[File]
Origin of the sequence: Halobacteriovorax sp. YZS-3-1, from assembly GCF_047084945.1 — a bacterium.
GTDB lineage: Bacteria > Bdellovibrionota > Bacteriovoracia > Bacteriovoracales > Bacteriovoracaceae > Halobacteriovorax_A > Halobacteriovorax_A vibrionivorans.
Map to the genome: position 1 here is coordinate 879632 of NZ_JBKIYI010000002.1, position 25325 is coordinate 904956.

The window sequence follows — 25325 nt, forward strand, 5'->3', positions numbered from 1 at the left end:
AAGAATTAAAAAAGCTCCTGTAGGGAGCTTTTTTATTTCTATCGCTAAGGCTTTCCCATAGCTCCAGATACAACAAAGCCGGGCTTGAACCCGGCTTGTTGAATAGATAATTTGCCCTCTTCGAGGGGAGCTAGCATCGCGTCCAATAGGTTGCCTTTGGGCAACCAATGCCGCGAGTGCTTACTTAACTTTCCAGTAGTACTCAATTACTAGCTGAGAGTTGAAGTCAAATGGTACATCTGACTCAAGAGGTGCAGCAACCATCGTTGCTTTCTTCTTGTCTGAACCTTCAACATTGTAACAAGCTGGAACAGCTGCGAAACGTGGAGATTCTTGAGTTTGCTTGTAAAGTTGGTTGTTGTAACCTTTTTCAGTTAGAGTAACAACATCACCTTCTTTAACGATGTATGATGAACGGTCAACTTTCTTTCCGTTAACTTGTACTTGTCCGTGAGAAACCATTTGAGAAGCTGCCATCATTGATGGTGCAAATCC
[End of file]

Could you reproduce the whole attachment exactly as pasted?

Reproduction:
Origin of the sequence: Halobacteriovorax sp. YZS-3-1, from assembly GCF_047084945.1 — a bacterium.
GTDB lineage: Bacteria > Bdellovibrionota > Bacteriovoracia > Bacteriovoracales > Bacteriovoracaceae > Halobacteriovorax_A > Halobacteriovorax_A vibrionivorans.
Map to the genome: position 1 here is coordinate 879632 of NZ_JBKIYI010000002.1, position 25325 is coordinate 904956.

The window sequence follows — 25325 nt, forward strand, 5'->3', positions numbered from 1 at the left end:
AAGAATTAAAAAAGCTCCTGTAGGGAGCTTTTTTATTTCTATCGCTAAGGCTTTCCCATAGCTCCAGATACAACAAAGCCGGGCTTGAACCCGGCTTGTTGAATAGATAATTTGCCCTCTTCGAGGGGAGCTAGCATCGCGTCCAATAGGTTGCCTTTGGGCAACCAATGCCGCGAGTGCTTACTTAACTTTCCAGTAGTACTCAATTACTAGCTGAGAGTTGAAGTCAAATGGTACATCTGACTCAAGAGGTGCAGCAACCATCGTTGCTTTCTTCTTGTCTGAACCTTCAACATTGTAACAAGCTGGAACAGCTGCGAAACGTGGAGATTCTTGAGTTTGCTTGTAAAGTTGGTTGTTGTAACCTTTTTCAGTTAGAGTAACAACATCACCTTCTTTAACGATGTATGATGAACGGTCAACTTTCTTTCCGTTAACTTGTACTTGTCCGTGAGAAACCATTTGAGAAGCTGCCATCATTGATGGTGCAAATCC